When Nathan Enser started at Apple Rubber as an undergraduate intern, he was a chemical engineering major at the University at Buffalo. His experiences at Apple Rubber, however, stoked his interest in — and led him to change his major to — biomedical engineering.
Now a polymer chemist, Enser’s job entails customizing existing “recipes” to meet customer specifications for compounds.
Tell us about Apple’s ability to provide custom compounds.
Nathan Enser: We have a decent library of custom materials — they may fit or be a good starting point for a large variety of roles. So far this year, I’ve added maybe two new compounds to our library.
To get started on a customer’s job, we first see what the specifications are. We rarely have to start from scratch. There’s a lot of good information out there, so we basically reformulate the compound by changing the levels of ingredients. I’ll get the formula from my boss, then mix and test it. We make sure we are getting the info right, and see what works.
What types of things do customers specify?
NE: Changing pigment—that’s easy to do, as long as it’s a basic color. Medical companies are more likely to be looking for a pastel, and for that you have to use a blend of pigments. Compounds with blended pigments can be more difficult to run through moving parts — the silicone can split. (Ed. note – for more info on this topic, check out Nathan’s Hot Topics blog post, “The Effects of Pigment on Medical Silicone“)
If a customer wants to overcome an issue like friction, say, with a dynamic seal, we might add something to remedy that. Rubber, for instance, doesn’t like having certain chemicals inside the compound, so that will come to the surface and create a slippery coating. We’re not really altering the property, but adding something to affect the surface interaction.
What kind of testing do you do on the materials?
NE: Normally we are trying to meet aerospace, military, or automotive specs. I’ll get a written set of requirements in terms of its resistance to elements like fuel and oil styles, temperature, or aging. We’ll intentionally age the rubber to see how it holds up, put it under high and low heat conditions, and soak in it oil or fuel to see how it holds up. Based on those results, we might tweak it.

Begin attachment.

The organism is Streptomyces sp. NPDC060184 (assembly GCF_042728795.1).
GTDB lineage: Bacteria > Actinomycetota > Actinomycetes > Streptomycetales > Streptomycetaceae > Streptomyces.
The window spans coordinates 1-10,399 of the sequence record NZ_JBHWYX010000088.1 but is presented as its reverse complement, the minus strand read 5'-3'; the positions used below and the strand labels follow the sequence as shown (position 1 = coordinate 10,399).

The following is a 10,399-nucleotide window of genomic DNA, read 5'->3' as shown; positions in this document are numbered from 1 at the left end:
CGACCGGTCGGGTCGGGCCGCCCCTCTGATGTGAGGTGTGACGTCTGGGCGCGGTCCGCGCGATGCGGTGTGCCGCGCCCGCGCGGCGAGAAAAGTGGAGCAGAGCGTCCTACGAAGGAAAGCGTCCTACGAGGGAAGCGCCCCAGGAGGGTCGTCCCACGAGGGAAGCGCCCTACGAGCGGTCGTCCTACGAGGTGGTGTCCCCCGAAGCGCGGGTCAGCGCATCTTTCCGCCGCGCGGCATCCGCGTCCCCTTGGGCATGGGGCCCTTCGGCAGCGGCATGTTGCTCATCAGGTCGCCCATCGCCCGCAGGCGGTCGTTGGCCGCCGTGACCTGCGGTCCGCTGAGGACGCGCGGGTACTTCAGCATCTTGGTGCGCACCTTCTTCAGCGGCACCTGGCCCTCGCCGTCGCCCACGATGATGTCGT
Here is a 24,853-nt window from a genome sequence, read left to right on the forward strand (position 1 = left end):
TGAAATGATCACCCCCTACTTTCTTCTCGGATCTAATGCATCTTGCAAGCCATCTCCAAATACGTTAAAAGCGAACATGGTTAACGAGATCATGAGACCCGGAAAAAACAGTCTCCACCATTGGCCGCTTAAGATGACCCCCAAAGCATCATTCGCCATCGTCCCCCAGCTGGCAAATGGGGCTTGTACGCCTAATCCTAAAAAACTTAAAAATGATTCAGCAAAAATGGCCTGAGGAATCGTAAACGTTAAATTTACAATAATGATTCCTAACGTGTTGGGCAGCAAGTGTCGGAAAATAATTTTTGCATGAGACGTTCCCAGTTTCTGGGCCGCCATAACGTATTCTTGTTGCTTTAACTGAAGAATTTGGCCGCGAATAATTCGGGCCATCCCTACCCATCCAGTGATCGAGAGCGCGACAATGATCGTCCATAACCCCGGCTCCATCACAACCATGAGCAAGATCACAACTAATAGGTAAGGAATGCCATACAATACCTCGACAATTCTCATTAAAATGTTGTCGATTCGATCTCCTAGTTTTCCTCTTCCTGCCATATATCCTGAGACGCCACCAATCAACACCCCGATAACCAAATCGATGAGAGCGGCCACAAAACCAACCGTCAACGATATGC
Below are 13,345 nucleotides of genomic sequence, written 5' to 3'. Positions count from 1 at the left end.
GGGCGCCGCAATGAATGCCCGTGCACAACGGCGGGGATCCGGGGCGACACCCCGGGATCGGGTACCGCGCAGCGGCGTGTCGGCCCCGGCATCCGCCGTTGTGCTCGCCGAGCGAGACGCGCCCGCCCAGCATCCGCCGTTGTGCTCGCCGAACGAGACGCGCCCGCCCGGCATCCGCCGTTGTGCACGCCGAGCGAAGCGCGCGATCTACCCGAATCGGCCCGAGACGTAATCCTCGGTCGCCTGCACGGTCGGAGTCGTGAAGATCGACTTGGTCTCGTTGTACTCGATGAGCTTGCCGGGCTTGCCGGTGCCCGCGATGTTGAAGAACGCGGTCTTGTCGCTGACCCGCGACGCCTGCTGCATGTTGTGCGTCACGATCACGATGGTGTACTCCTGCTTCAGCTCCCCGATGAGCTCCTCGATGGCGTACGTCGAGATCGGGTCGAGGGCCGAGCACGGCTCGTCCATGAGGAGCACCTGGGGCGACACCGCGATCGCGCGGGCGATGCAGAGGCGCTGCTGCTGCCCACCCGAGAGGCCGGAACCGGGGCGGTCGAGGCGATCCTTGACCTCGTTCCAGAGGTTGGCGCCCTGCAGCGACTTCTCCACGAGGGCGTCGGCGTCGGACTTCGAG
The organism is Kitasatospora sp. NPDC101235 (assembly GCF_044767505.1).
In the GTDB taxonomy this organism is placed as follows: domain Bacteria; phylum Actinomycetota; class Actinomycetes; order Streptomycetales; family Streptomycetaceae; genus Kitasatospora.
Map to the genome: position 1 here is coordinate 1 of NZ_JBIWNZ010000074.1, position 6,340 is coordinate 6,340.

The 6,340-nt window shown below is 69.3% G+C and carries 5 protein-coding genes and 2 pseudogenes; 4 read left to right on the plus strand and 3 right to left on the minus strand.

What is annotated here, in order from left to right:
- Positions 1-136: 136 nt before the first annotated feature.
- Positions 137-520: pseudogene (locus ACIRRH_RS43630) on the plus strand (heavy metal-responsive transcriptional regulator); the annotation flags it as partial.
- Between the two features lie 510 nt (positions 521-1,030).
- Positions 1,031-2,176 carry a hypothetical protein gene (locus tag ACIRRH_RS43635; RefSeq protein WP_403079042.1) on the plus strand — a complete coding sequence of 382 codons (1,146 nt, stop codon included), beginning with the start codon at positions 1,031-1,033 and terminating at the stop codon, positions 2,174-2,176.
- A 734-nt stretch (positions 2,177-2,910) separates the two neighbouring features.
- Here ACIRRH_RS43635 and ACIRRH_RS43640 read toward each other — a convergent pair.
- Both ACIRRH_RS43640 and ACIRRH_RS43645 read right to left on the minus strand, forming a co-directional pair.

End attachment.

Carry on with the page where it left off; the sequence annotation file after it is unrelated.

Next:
In nitrile rubber compounds, the acrylonitrile content or ACN percentage is a large component that determines a material’s fuel and oil resistance. The higher the number, the more resistant it will be. However, if we up the ACN percentage, it can then have other effects, like how effective the compound will be at different temperatures – we are always seeking a balance.
Why did you think that biomedical engineering would be a good fit for you?
I enjoyed chemistry as kid, so I thought, “Why not mix chemistry and physics?” I’ve been at Apple Rubber for about 10 years now.
What do you do in your free time?
On and off, since I was a kid, I’ve had salt-water/coral reef tanks. I got more into them after college — I didn’t have to spend time studying for school any more, so I decided to put my time into researching salt-water fish.
What do you like about it?
First of all, you can design an environment and balance all your conditions. I approach it like an engineering problem. I design my tank with as much automated functionality as possible, and a random water flow pattern. I also have large polyp stony coral, they are fluid and in motion.
What is the end result?
It’s really peaceful — a constantly changing pattern to sit and watch. The different fish species each have their own little personality — some watch what’s going on in the room, some of them, like the sand-shifters, are just entertaining.
Thanks for your time, Nathan!